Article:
Thursday, April 28, 2011

African American Arrogance

"Black Americans have long been oppressed, so it was startling to me that they would ever be the source of dismissive attitudes toward another black community. However, what I had completely forgotten is that black Americans are still Americans, a nation firm in its resolve that no person or thing on this planet -- or in the heavens -- matters as much as they do. Undoubtedly, it is that fundamental belief that has led them to be the global force that they are, regardless of how skewed that belief structure may be."

I read this article on theRoot by Alyson Renaldo titled "Black Canadian Like Me". In it she discussed the  influence and importance of her West Indian heritage as she grew up in Canada. I relate to this so well for this is also my story. It reflects my experience and existence here in Canada.

What was also right on point was her experiences in the USA with Black American attitudes. Growing up in Toronto, I made a number of visits to Buffalo, New York and Springfield Mass., to hang out with friends and family. When I lived in Windsor, right across the river from Detroit, I spent a lot more time in the USA. Not only in Detroit, but I visited places in Maryland, Arizona, California, Florida and Nevada. For the most part, I have had positive experiences and made some close African-American friendships.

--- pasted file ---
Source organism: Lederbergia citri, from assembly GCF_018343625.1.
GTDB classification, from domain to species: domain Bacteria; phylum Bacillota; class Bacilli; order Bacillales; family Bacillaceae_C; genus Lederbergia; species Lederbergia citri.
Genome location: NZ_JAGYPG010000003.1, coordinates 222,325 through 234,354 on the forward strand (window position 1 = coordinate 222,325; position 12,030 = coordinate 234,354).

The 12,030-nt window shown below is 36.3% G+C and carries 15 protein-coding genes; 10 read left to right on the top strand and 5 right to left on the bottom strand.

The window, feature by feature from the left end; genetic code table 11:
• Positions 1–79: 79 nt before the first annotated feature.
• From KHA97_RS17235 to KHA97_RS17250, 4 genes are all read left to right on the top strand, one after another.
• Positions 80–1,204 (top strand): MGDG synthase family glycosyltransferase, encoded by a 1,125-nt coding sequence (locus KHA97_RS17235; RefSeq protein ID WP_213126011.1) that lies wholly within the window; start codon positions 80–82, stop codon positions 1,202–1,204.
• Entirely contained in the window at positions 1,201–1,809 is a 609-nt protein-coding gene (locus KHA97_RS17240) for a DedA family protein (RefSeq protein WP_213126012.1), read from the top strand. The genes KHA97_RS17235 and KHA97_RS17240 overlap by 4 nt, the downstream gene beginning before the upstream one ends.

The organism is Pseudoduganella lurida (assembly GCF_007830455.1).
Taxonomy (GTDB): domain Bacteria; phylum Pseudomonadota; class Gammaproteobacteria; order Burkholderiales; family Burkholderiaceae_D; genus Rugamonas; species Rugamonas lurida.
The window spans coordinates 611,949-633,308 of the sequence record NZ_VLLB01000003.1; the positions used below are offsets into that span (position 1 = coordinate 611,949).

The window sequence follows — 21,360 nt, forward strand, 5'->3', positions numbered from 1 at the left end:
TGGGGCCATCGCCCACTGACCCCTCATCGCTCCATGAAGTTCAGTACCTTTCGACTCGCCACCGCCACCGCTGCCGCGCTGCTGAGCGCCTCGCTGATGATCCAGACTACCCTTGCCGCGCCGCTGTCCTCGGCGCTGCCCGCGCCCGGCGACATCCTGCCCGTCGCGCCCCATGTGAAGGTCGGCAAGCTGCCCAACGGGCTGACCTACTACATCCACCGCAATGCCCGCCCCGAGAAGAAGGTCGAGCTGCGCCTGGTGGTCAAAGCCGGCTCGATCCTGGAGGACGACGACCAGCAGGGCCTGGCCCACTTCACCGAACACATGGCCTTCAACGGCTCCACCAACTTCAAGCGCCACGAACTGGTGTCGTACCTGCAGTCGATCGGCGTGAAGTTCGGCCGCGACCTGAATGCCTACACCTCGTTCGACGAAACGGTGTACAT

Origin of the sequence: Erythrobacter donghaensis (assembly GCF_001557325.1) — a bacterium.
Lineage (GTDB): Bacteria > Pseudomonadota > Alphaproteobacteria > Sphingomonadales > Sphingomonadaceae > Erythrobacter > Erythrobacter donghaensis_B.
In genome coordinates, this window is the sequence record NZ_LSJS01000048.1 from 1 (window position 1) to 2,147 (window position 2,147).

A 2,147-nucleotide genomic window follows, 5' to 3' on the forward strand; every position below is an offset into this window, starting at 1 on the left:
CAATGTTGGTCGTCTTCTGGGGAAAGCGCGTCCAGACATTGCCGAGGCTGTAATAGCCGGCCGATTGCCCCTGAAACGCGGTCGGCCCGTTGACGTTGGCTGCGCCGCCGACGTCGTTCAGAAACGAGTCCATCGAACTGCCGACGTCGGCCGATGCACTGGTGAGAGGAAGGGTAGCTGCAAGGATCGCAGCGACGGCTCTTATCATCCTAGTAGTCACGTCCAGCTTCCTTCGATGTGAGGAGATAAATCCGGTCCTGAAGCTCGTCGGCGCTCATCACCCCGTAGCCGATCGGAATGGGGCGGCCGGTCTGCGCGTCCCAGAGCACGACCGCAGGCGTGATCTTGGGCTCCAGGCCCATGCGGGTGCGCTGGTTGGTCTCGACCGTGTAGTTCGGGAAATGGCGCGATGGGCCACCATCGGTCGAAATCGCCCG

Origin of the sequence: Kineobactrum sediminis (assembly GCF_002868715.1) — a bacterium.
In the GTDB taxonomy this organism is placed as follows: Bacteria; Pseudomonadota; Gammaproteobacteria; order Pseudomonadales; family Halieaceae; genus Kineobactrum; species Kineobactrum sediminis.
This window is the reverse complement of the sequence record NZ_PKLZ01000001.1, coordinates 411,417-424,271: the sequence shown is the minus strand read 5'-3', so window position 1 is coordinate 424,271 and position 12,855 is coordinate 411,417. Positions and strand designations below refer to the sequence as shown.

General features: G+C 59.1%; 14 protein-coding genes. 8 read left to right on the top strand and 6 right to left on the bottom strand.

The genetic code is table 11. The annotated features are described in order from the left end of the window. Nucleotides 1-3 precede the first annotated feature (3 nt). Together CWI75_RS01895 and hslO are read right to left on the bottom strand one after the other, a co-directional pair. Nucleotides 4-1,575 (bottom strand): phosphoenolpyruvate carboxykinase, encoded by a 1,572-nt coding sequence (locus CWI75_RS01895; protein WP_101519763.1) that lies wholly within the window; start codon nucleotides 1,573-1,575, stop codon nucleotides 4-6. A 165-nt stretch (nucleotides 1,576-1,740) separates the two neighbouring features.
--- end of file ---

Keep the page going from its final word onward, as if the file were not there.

Interestingly, in the interactions with my Black American brothers and sisters, both real life and online experiences, it is evident that I have a different perspective and attitude towards life. What I have come to clearly realize (and accept) is the fact that, as the authour states above, "Black Americans are still Americans". It was quite revealing reading the comments section of this article. I understand that no-one likes to be criticized (especially Americans), and the reactions to the article by the Black American readers were so... "American". Some people dismissed the authour and the article, claiming that she was jealous of the accomplishments of Black Americans. Some claimed she was just ignorant of America and the article was of no value. Some even implied that Black Canadians and/or those of West Indian heritage didn't comprehend slavery!

I am cognizant of the fact that I am neither American nor "African-American", so my thinking, attitudes and perspectives are not restricted or shaped by their prejudices or world view. We are all products of our environment and African-American attitudes are rooted in American attitudes, which are rooted in a foundation of White/European superiority... hence the truth of the above statement. Needless to say, I have my own prejudices and perspectives shaped by my own experiences, being born in England, growing up in Jamaica, living in Canada and travelling within the Americas, Caribbean and Africa.